It would also be able to cultivate a healthy user base on Weibo which would hence be different from the Weibo of his previous life. This was because while very few would be able to call their parents and grandparents and virtually everyone of all ages to play WOW together…they could all steal cabbages together.
To allow their grandchildren to have a place to steal cabbages and be happy, grandparents would soundlessly join in and plant some yet not harvest them…but when the time came for these to be stolen, having already played for some time, they themselves would be addicted, hence finding some other elderly people to play it together. And in the end, they would just be unable to keep themselves from stealing the cabbages of their grandchildren too in the middle of the night.
Xu Tingsheng had seen many a case of this before.
There had even been some dozen news reports about public servants being punished because of stealing cabbages.
When Xu Tingsheng had been a teacher in his previous life, many of his colleagues who lacked familiarity with QQ had joined because they wished to steal cabbages. There had been this teacher who had painstakingly instructed the others in the staffroom to help harvest his cabbages for him as he had a lesson next period and they were already nearly ripe.
His colleagues had easily agreed. Yet, when the time arrived, they had gone on a wave of stealing first before helping him with his harvesting. In the end, at his complaints, they said ‘labour fees’.
This game had caused the whole of society to be collectively ‘childish’ for around half a year.
This was precisely the effect Xu Tingsheng wanted to achieve. He wanted to do so with Weibo, earning money and accumulating a closely knit community of users.
His project team had already been preparing for this for a long time. As the upgraded version of an ordinary flash game, Happy Farm itself was actually not that difficult to produce as the initial investment sum had merely been around two hundred thousand. Its success and failure were predicated on the platform-his foundation, Weibo’s user base, had already reached over 80 million registered users.
Happy Farm’s first testing was done internally in Xingchen Technologies. At the same time, in order to obtain the relatively more objective opinions of ‘outsiders’, Xu Tingsheng gave those of the Black Horse Club as well as Huang Yaming, Fu Cheng, Song Ni and the rest test accounts.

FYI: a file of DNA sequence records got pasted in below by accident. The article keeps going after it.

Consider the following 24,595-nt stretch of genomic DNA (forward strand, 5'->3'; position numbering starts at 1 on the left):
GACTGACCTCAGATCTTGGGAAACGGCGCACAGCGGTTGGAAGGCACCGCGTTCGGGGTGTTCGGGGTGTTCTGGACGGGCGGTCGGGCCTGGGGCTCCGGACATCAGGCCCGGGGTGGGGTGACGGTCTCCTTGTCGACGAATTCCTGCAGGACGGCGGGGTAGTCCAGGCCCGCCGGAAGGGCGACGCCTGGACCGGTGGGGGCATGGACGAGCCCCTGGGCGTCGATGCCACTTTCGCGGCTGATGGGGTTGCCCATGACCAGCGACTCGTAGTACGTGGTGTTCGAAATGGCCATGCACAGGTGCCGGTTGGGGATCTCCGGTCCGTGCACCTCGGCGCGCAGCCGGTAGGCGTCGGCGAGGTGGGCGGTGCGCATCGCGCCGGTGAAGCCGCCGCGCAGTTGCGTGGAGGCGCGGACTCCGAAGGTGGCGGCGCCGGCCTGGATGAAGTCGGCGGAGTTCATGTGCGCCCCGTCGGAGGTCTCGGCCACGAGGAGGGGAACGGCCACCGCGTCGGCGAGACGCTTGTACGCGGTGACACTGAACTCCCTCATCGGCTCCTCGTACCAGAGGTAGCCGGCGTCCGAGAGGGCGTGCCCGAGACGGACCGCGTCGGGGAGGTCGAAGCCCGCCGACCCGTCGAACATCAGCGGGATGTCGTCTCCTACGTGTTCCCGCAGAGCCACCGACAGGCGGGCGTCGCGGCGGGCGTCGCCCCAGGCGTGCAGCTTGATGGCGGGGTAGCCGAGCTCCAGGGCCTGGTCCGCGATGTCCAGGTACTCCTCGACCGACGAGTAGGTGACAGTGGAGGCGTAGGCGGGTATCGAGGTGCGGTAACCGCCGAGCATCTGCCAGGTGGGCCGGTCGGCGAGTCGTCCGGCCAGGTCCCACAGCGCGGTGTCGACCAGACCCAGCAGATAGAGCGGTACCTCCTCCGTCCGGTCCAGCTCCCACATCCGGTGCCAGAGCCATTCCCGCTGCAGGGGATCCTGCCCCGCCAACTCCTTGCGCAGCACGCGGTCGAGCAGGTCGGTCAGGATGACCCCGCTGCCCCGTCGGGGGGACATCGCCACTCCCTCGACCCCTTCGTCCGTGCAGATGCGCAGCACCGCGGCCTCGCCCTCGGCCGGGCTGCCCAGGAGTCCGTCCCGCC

In the end, Huang Yaming, Fang Yuqing and the other guys threw their mouses aside as soon as they saw the plots of land and the cabbage seedlings in their inventories.
“Bro Xu, this is really too childish! I can’t do it…hey, how about you find some primary school kids to test the game instead? Though I don’t know if they use Weibo or not,” Tan Yao said.
Even they exhibited such a reaction, let alone more mature ones like Ye Qing and Wu Kun. Their feedback to Xu Tingsheng basically consisted of some ‘wry smile’ emoticons via text.
Godly Swindler Xu had run out of ideas and was really done for this time…was what many people thought.
Childish, a waste of time. Xu Tingsheng had actually felt the same way before in the past. It stemmed from the fact that he had started playing this game much later than most people, his level always having been comparatively low as a result…he had even been disdained for a long time due to the cabbages on his land not being valuable enough.
Of course, even so, those people had still stolen whatever they could. Wasn’t sesame still food?
A negative reception also came from Xingchen Technologies’ internal testing…this is our boss’s trump card? Is this a joke? Is this still that same boss who led us to create Weibo?
No one thought well of this game, Hu Chen and He Yutan…as well as Lu Zhixin who did not know how she should feel included. She should actually be happy to see Xu Tingsheng at his wit’s end, because it entailed a greater possibility of her plans succeeding. Still, she had mixed emotions.
Xu Tingsheng gave no explanation at all. Whether by pressure or coercion…he got everyone who was involved in the internal testing added to his friends list, next planting the cabbages…
“Two days later, everyone must have planted some. Give your feedback after stealing,” Xu Tingsheng said.
Why could a little game like this see everyone enthralled?
Pettiness, an unwillingness to see their property being taken away by others without getting back at them. Greed, earning without labour. These were two weaknesses of human nature. Capturing these weaknesses and fulfilling them, satisfying them, was the name of the game…
Getting stolen from once, feeling pained once. Stealing from others once, obtaining that corresponding joy once. People just had no way of stopping before they found this totally flavourless.
“Two days later, the top three in the rankings will get prizes. First prize, 8000. Second prize, 5000. Third prize, 3000…” Xu Tingsheng relayed the news in the relevant private group chat.